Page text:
Those in the high-fear condition did show, for example, significantly more desire to kiss my confederate (one of the key questions) and wrote more romantic and sexual content into their stories. Looking at the details of these results, I found that the situation had generated, quite specifically, romantic attraction.

Other than excitement, what else is good to do? Open up. Not too much, too fast, but start sharing. Superficial conversation is boring.

Here’s Arthur:

Another thing is to try to keep the conversation from being too superficial — but you don’t want to move too quickly. You can scare a person away if you right away tell them the deepest things in your life.

Research shows that talking about STD’s and abortion is better than bland topics. Other studies show that discussing travel is good but movies are bad.

But what you say isn’t everything. It’s also how you react to what they say. Be responsive and engaged.

Here’s Arthur:

There’s some wonderful work by Harry Reis and his colleagues on self-disclosure showing it’s not how much is disclosed but how you respond to the other person’s self-disclosure. You want to be very responsive to hear what they’re saying, to show that you understand it, to show that you value what they’re saying and appreciate it.

In fact, the best self-disclosure can produce a bond almost as strong as a lifetime friendship in less than an hour. Seriously.

Arthur ran this test with two graduate students, trying to produce a romantic connection. What happened? They ended up getting married.

Here’s Arthur:

The very first pair we ran, which were a couple of research assistants in our lab who weren’t involved in this study, they actually did fall in love and got married.

(For the list of self-disclosure questions Arthur used in that study, click here.)

So the date goes well and you’re together. What makes relationships go bad? And how can you dodge that?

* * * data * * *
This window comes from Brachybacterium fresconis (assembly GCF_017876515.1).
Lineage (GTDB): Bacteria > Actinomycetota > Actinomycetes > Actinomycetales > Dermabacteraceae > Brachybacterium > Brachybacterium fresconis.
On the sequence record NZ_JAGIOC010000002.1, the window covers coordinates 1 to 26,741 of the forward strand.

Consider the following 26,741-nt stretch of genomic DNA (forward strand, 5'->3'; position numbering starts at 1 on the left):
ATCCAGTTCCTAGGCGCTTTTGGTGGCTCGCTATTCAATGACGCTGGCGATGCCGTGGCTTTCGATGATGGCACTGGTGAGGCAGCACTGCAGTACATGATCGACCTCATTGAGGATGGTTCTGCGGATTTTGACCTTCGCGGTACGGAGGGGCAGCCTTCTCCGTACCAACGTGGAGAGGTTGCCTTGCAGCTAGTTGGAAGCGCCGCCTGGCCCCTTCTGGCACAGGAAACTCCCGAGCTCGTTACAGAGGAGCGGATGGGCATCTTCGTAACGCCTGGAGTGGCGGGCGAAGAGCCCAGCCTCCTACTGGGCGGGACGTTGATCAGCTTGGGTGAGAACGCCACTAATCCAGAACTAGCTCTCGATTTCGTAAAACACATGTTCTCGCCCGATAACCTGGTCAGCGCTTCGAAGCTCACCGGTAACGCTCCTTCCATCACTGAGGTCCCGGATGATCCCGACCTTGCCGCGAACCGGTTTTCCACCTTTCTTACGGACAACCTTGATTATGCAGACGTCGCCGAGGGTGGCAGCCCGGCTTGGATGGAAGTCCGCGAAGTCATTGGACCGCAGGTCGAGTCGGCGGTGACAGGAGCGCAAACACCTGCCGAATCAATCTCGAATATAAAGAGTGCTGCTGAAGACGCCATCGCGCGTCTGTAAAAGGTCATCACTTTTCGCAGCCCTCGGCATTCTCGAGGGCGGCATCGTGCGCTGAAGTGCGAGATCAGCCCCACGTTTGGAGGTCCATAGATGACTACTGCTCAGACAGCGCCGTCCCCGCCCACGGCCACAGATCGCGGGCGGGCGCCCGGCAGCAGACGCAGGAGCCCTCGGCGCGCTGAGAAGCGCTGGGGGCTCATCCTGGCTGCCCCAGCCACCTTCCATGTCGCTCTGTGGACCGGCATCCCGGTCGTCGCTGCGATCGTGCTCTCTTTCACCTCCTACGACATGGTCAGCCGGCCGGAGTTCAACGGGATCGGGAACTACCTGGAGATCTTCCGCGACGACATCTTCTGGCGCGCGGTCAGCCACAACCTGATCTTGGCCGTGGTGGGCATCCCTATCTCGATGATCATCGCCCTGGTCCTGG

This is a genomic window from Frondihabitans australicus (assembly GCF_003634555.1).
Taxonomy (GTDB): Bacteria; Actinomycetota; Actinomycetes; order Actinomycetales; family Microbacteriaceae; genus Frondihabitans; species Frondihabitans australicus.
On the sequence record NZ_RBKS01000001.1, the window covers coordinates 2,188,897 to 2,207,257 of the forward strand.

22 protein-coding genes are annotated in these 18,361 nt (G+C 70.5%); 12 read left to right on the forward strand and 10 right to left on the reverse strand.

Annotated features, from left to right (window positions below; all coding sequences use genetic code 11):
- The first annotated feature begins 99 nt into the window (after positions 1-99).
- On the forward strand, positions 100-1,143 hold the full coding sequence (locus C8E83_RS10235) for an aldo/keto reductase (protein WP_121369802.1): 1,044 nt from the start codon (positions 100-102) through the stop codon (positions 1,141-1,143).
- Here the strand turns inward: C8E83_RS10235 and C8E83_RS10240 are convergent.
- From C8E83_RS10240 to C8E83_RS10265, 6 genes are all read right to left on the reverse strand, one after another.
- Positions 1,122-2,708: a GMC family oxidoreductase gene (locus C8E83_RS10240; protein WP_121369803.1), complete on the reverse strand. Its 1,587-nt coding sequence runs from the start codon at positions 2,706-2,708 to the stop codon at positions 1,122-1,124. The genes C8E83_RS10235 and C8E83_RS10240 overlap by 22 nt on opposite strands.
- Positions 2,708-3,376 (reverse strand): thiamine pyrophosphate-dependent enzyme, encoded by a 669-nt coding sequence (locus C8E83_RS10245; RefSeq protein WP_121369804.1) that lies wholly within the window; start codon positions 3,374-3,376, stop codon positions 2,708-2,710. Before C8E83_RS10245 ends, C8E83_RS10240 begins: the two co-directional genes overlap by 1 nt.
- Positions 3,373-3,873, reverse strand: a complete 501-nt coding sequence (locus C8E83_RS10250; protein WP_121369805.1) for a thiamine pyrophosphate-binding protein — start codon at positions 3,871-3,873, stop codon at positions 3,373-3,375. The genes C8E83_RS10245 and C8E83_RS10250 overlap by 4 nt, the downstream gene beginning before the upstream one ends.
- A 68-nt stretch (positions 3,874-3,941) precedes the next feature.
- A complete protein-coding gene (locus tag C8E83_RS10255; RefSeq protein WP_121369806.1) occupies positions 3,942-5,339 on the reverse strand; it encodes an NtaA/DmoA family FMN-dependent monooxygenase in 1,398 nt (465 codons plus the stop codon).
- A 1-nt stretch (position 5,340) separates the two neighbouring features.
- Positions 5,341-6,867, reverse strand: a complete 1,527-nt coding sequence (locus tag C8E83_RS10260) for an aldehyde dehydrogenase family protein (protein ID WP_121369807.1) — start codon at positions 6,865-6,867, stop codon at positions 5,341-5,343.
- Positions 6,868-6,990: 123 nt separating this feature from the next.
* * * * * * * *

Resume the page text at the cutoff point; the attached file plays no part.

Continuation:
The Real Reason Why Relationships Fail

Think you two are badly matched? You’re probably wrong. Arthur says this is a common mistake.

Who you are and what you’re like has a much bigger effect than the match between you two.

If you’re insecure, anxious or depressed you’ll have trouble connecting withanyone.

Here’s Arthur:

Most people think that how well a relationship will work has to do with the match between you whereas that only matters a little bit. Much more important is who you are, and then secondly, who the partner is. If you are insecure, anxious, or depressed, you’ll have a hard time with anyone. Who you are and who the other person is matters much more than the match.

Think you two are going through difficult times but you’ll come out stronger? Probably wrong again.

Difficult times don’t usually strengthen a relationship — more often they destroy it.

Here’s Arthur:

Long-term relationships of any kind have a very hard time when there are great stressors on people. If you live in a war zone, or you have a child die, or someone loses their job, it’s really hard for a marriage to survive. When things aren’t going well and we behave badly or our partner behaves badly it’s common to jump to the conclusion that it’s always been this way and that things will always be this way. When something stressful is happening we need to remember it’s not always like this.

Other research has shown that trying to change the other person is a killer as well. Often, you need to accept your partner for who they are.

69% of a couple’s problems are perpetual. These problems don’t go away yet many couples keep arguing about them year after year.

Via The Seven Principles for Making Marriage Work:

Most marital arguments cannot be resolved. Couples spend year after year trying to change each other’s mind – but it can’t be done. This is because most of their disagreements are rooted in fundamental differences of lifestyle, personality, or values. By fighting over these differences, all they succeed in doing is wasting their time and harming their marriage.

(To learn the four things that most often kill relationships, click here.)

Okay, so maybe things aren’t going so hot. Everybody thinks they know how to make it better. What does the research say really works?

4 Things That Really Improve Relationships

Like Arthur said above: it’s not usually the match, it’s usually one of the people in the relationship.

So if you have personal issues like depression, anger or insecurity, get help.Fixing you is the best step toward a better relationship.